The authors tell us why this has occurred. Essentially, many newspapers, t.v. stations, and radio stations have been taken over by huge corporations like Gannett or AOL-Time Warner. These corporations are fixed upon obtaining a certain bottomline profit margin from each station year by year. To this end, they have limited space for hard news stories, laid off thousands of reporters, increased entertainment type features, and do little investigative reporting (which is expensive). They have also raised advertising rates and in some situations, involved themselves with inappropriate relationships with businesses who advertise in their mediums.
The authors point out through a number of examples, exactly why good journalism is important to a community. Solid news coverage on a state/national/international level has helped inform the American people of complex realities, enabling them to make sound decisions in the Representative Democracy in which we live. It has helped cracked scandals like Watergate wide open. It has helped states realize and rectify problems in their educational and social systems. It has explained much of the current problems with Muslims and Osama Bin Laden, so that we can understand what occurred on September 11, 2001 better.
The authors are wrong about some things. I noted that both Downie and Kaiser started in journalism in the sixties, before the advent of the computer age. Perhaps, this is what makes them hostile to presentation of news stories with fancy computer graphics, maps, and other audio/visual effects. I don't see this as a problem. I think an authoritative news cast could make use of both good reporting and the technologies of the information age that allow us to make better presentations and allow for more effective communication with an audience.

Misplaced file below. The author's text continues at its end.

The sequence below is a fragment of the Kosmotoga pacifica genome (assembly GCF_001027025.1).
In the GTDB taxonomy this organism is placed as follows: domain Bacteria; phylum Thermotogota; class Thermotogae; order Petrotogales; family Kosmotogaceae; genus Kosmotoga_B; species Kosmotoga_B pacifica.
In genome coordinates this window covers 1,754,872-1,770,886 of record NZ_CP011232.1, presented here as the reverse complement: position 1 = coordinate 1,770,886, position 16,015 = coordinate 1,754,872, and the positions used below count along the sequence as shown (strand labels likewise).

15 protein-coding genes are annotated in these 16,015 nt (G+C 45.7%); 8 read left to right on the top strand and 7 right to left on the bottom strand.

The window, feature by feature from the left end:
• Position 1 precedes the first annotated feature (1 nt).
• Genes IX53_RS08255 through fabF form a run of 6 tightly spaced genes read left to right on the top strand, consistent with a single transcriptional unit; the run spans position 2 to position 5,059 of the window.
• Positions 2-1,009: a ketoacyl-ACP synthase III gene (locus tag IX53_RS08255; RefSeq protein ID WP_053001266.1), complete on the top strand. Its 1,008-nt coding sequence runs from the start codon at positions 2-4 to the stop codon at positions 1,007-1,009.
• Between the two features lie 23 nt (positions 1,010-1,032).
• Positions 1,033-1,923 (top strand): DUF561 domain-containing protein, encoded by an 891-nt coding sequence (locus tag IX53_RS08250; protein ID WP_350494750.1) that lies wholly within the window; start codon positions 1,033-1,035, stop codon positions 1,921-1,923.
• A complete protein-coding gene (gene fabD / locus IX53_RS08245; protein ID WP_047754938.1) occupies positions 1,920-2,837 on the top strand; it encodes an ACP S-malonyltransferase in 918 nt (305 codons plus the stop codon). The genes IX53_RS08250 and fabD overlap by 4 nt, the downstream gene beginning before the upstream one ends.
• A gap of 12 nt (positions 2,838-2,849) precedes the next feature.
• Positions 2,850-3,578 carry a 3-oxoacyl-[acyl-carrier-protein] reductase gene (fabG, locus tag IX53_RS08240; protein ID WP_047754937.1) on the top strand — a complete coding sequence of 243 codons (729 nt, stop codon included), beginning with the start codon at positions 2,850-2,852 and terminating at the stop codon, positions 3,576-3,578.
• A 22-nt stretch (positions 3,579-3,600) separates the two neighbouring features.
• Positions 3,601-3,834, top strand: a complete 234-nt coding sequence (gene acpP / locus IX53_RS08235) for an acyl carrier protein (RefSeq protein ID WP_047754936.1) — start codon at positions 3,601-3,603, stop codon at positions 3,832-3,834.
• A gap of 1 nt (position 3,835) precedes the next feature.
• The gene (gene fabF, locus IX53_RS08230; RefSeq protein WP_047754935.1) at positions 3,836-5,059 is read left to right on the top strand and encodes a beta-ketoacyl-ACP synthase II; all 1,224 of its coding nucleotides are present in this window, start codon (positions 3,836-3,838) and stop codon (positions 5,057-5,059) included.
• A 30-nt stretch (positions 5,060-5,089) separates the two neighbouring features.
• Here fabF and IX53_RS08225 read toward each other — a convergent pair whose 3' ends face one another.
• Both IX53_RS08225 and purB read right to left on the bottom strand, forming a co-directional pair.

While I largely agree with the authors, I also note this problem. The term "news" and "newsworthy" is a very subjective term. Any two people may experience serious disagreement about what is a legitimate "news story" and what is not. For example, a president having sex with his intern may or not may not be a news story. Perhaps, the line is when you can show that his doing so is somehow interfering with his official duties. By arguing that the media needs to do a better job reporting news, and complaining about particular types of reporting,the authors in essence conclude that some matters are not "newsworthy". The authors opinion on this maybe no better or worse than our own.
What I found most discouraging about the book is that the solutions are going to be very difficult. Things have reached the point they have because of demands for profitability by huge multi-national corporations. Its a very involved process and will be difficult to rectify.
In the end, the authors simply make the point that if the American public wants good journalism it has the power to demand it, by refusing to watch or read poor journalism. That action will send the greatest message of all to those who are in charge.